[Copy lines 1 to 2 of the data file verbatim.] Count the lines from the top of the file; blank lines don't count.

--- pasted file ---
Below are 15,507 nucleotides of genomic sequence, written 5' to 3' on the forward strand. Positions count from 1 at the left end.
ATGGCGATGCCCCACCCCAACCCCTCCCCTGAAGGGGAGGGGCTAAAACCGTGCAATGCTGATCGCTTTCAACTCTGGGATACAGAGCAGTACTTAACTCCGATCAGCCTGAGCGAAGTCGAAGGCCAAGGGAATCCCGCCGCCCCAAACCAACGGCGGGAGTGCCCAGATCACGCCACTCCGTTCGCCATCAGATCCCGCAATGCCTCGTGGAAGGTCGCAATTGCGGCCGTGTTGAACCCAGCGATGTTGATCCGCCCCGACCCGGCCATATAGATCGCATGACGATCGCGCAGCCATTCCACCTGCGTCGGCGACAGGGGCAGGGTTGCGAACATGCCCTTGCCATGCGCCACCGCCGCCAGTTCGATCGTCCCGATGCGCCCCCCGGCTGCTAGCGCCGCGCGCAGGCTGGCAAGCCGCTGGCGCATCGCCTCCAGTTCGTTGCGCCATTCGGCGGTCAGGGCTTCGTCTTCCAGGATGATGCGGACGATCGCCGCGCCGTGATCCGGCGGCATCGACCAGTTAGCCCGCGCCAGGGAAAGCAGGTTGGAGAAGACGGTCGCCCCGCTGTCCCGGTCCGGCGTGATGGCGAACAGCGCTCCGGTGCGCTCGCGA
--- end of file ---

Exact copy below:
Below are 15,507 nucleotides of genomic sequence, written 5' to 3' on the forward strand. Positions count from 1 at the left end.
ATGGCGATGCCCCACCCCAACCCCTCCCCTGAAGGGGAGGGGCTAAAACCGTGCAATGCTGATCGCTTTCAACTCTGGGATACAGAGCAGTACTTAACTCCGATCAGCCTGAGCGAAGTCGAAGGCCAAGGGAATCCCGCCGCCCCAAACCAACGGCGGGAGTGCCCAGATCACGCCACTCCGTTCGCCATCAGATCCCGCAATGCCTCGTGGAAGGTCGCAATTGCGGCCGTGTTGAACCCAGCGATGTTGATCCGCCCCGACCCGGCCATATAGATCGCATGACGATCGCGCAGCCATTCCACCTGCGTCGGCGACAGGGGCAGGGTTGCGAACATGCCCTTGCCATGCGCCACCGCCGCCAGTTCGATCGTCCCGATGCGCCCCCCGGCTGCTAGCGCCGCGCGCAGGCTGGCAAGCCGCTGGCGCATCGCCTCCAGTTCGTTGCGCCATTCGGCGGTCAGGGCTTCGTCTTCCAGGATGATGCGGACGATCGCCGCGCCGTGATCCGGCGGCATCGACCAGTTAGCCCGCGCCAGGGAAAGCAGGTTGGAGAAGACGGTCGCCCCGCTGTCCCGGTCCGGCGTGATGGCGAACAGCGCTCCGGTGCGCTCGCGA